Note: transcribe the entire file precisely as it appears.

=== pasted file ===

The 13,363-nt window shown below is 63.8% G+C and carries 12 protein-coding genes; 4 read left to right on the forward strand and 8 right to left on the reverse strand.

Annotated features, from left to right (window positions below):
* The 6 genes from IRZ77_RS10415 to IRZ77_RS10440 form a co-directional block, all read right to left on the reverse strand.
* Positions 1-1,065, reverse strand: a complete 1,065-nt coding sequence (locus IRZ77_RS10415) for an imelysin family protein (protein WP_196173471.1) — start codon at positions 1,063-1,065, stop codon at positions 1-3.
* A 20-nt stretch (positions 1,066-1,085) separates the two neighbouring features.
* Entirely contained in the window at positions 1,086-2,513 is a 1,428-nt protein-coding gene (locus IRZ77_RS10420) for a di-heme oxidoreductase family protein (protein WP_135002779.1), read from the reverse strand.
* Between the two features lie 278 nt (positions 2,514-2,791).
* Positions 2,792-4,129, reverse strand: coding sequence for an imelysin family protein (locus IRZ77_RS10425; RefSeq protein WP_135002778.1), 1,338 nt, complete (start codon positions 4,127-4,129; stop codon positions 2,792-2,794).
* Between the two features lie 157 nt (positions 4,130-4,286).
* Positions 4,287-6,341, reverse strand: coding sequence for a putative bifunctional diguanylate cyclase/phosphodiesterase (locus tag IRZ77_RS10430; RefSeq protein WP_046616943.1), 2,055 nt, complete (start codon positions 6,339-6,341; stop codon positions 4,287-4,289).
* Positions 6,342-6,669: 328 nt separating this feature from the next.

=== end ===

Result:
The 13,363-nt window shown below is 63.8% G+C and carries 12 protein-coding genes; 4 read left to right on the forward strand and 8 right to left on the reverse strand.

Annotated features, from left to right (window positions below):
* The 6 genes from IRZ77_RS10415 to IRZ77_RS10440 form a co-directional block, all read right to left on the reverse strand.
* Positions 1-1,065, reverse strand: a complete 1,065-nt coding sequence (locus IRZ77_RS10415) for an imelysin family protein (protein WP_196173471.1) — start codon at positions 1,063-1,065, stop codon at positions 1-3.
* A 20-nt stretch (positions 1,066-1,085) separates the two neighbouring features.
* Entirely contained in the window at positions 1,086-2,513 is a 1,428-nt protein-coding gene (locus IRZ77_RS10420) for a di-heme oxidoreductase family protein (protein WP_135002779.1), read from the reverse strand.
* Between the two features lie 278 nt (positions 2,514-2,791).
* Positions 2,792-4,129, reverse strand: coding sequence for an imelysin family protein (locus IRZ77_RS10425; RefSeq protein WP_135002778.1), 1,338 nt, complete (start codon positions 4,127-4,129; stop codon positions 2,792-2,794).
* Between the two features lie 157 nt (positions 4,130-4,286).
* Positions 4,287-6,341, reverse strand: coding sequence for a putative bifunctional diguanylate cyclase/phosphodiesterase (locus tag IRZ77_RS10430; RefSeq protein WP_046616943.1), 2,055 nt, complete (start codon positions 6,339-6,341; stop codon positions 4,287-4,289).
* Positions 6,342-6,669: 328 nt separating this feature from the next.